While the Coronavirus pandemic continues to disrupt business travel around the world, there is still confusion as to how Brexit affects business travel in and around Europe.
If you are travelling to the European Union for business, here are the key rules you need to know about.
Are British passports valid in the EU?
Following the end of the transition period, British passport holders are now considered “third country nationals”.
This means that there are rules around how long you can stay in Europe and passport expiration dates.
According to the EU, non-EU nationals seeking to visit or travel within the EU will need a passport that is both:
These rules do not apply to trips to Ireland, but some airports may still require you to carry a passport as a form of identification.
The 10-year expiry rule
Before 2018, “unspent” time on British passports would be added to new passports when they were renewed. This means passports could be valid for up to 10 years and nine months.
The EU, however, does not recognise unspent time and will only consider the initial 10-year expiry time. Travellers should, therefore, ensure that their passports meet the three-month rule, even if their passports are valid for an additional nine months.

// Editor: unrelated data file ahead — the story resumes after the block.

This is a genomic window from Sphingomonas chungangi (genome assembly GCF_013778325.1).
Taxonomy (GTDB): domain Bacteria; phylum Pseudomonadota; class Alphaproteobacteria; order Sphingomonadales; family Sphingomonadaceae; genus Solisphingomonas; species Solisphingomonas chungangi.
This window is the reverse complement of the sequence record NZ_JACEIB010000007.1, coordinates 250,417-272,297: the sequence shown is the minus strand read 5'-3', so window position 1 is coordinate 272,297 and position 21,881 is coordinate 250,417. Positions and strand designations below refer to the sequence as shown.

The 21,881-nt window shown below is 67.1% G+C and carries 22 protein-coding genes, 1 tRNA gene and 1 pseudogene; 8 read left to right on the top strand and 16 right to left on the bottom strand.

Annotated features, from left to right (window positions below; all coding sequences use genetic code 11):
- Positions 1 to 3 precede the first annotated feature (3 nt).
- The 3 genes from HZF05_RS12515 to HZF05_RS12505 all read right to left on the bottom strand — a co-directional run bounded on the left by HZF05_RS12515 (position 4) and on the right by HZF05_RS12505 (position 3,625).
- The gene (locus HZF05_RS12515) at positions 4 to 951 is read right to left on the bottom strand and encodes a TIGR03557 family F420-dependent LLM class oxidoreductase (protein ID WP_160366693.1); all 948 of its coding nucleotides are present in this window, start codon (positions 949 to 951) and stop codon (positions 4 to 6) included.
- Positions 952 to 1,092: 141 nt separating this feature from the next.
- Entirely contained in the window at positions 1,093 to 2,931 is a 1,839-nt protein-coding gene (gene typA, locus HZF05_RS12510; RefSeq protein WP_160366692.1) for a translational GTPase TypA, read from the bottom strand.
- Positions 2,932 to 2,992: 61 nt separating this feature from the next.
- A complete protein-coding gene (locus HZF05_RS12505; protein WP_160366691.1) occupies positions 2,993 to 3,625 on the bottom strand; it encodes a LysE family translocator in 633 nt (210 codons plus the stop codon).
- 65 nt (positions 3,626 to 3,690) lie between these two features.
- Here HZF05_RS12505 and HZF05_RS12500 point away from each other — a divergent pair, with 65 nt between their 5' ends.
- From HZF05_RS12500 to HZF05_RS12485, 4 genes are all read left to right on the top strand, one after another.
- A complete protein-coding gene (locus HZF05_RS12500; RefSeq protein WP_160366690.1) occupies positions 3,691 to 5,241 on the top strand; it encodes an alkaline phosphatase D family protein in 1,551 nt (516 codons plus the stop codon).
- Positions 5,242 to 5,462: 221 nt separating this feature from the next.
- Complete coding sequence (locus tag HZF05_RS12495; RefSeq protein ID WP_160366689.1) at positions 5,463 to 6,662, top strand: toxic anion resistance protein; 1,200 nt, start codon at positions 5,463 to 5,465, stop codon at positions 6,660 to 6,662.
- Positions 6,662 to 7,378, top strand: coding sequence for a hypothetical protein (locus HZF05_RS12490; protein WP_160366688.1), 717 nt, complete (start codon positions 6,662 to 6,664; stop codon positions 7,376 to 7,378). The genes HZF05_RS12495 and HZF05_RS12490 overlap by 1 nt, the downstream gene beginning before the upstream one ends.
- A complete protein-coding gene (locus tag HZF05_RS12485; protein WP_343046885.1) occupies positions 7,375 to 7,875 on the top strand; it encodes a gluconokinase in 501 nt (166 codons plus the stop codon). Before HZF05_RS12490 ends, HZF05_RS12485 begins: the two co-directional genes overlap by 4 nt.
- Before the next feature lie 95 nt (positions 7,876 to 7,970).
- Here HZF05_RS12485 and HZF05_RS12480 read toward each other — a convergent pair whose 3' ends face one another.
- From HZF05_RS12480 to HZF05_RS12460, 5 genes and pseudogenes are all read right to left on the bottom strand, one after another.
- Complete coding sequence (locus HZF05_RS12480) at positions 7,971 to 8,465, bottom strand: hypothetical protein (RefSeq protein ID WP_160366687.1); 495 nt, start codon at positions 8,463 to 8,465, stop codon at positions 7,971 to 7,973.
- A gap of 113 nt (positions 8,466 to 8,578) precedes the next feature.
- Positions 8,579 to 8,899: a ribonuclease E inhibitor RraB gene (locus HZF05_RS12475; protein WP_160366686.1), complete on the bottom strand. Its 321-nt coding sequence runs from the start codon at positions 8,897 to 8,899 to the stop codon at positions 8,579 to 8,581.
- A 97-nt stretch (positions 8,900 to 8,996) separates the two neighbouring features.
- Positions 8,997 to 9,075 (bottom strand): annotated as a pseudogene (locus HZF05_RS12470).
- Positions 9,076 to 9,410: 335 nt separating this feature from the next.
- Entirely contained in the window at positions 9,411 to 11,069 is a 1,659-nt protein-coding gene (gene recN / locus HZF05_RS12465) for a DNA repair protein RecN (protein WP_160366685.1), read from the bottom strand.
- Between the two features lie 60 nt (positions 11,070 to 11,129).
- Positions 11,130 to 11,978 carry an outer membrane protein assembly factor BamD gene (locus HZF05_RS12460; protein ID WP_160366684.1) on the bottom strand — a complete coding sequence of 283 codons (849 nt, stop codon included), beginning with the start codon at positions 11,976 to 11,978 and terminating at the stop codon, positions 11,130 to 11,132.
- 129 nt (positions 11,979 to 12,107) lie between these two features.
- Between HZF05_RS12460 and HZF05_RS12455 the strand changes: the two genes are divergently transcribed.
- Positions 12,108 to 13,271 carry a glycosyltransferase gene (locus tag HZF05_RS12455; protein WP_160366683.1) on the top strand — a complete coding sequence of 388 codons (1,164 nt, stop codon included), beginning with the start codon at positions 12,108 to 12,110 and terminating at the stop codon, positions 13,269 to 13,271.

Do I need a visa to travel to the EU?
British nationals can spend up to 90 days in the EU in any six-month period without a visa. If you intend to stay for longer, you will need to apply for a visa from the appropriate EU embassy or consulate.
The full list of embassies and consulates can be found here.
What business activities can be carried out in Europe without a visa?
A wide range of business activities can be carried out while on a short-term trip to Europe. This includes meetings, consultations, attending and speaking at conferences, market research, classroom-based training, taking orders and negotiating sales, purchasing goods for a business, and translation and interpretation services, among others.
What business activities cannot be carried out without a visa?
As a visitor you are not permitted to work, service contacts between the UK and the EU, deliver goods or supply services yourself, or sell goods or services directly to the public.
Hands-on training and selling at trade fairs and exhibitions are also not permitted.
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